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Why I don’t use Chrome 2013-Mar-19 at 19:31 PDT

Posted by Scott Arbeit in Blog.
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From Google bans ad-blocking apps from the Play store, sideloading is your only option, by Grant Brunner, 2013-03-14:

This isn’t Google’s first move to disrupt ad-blocking. In an article on Business Wire, Adblock Plus co-founder Till Faida discusses the actions Google has taken in recent months to make ad-blocking more difficult. Last month, Google forced users to manually configure proxy settings for Adblock Plus to work on their phones and tablets. Late last year, Google even prevented users from finding Adblock Plus through searches on the Chrome web store. No more cat and mouse games, though. This latest move sends a clear signal that Google won’t tolerate ad-blocking on its platform.

If we view companies by where they make their money, then Google is an advertising company, plain and simple. Over 95% of Google’s revenue comes from advertising. Their technology has one thing primarily in mind: mining your data for innovative ways to deliver ads to you. When you think Google, think advertising.

So, yeah, of course an ad company wants to prevent you from blocking ads. The other problem with Chrome is the lack of controls on cookies. I personally allow or disallow every cookie on my system. Chrome doesn’t have a way for me to decide that… it’s either all cookies or no cookies… complete tracking or a basically unusable browser experience.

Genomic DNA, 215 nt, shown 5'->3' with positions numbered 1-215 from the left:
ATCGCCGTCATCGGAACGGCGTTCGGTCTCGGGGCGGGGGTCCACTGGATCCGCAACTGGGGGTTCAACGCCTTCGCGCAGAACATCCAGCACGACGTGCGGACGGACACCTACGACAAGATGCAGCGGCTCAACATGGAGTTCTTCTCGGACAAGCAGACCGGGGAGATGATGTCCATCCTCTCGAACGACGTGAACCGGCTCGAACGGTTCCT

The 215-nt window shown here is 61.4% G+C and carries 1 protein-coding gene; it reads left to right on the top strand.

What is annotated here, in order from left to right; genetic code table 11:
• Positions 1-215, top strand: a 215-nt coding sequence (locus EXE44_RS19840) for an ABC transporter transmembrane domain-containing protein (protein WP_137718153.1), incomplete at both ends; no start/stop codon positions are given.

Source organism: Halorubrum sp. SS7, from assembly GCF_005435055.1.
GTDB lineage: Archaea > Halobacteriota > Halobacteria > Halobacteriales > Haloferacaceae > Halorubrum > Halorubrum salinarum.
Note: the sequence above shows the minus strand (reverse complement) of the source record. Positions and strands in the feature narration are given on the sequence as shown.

So what do I use? Mostly I use Firefox with AdBlock. FireFox has really come back in terms of performance and memory usage. When I’m not using Firefox, I use IE10. IE10 is a great browser, and, yes, Microsoft does ads too, but it’s not their primary business. Or their secondary, tertiary, or whatever word comes after tertiary business. Both IE and Firefox allow me to choose which cookies to accept and which to reject. And, at this point, JavaScript performance is within milliseconds of each other for every normal case, so performance doesn’t matter… if a page loads in 2.3s on Chrome and 2.4s in Firefox, really, I don’t care.

As for the “you wouldn’t have the Internet without ads” argument… I pay for New York Times access. I will pay for Washington Post access when they put up their paywall. I pay for MLB, NHL, and Netflix. I donate to multiple sites I frequent if the creator asks for a donation. I don’t mind paying for content if it’s done well, and I wouldn’t miss too many of the sites I graze on daily for free if it came down to it.

So, it’s up to you, of course, but I can’t imagine why I’d want to use a browser that’s provided by an advertising company. It’s kind-of like using a medical app provided by Big Pharma.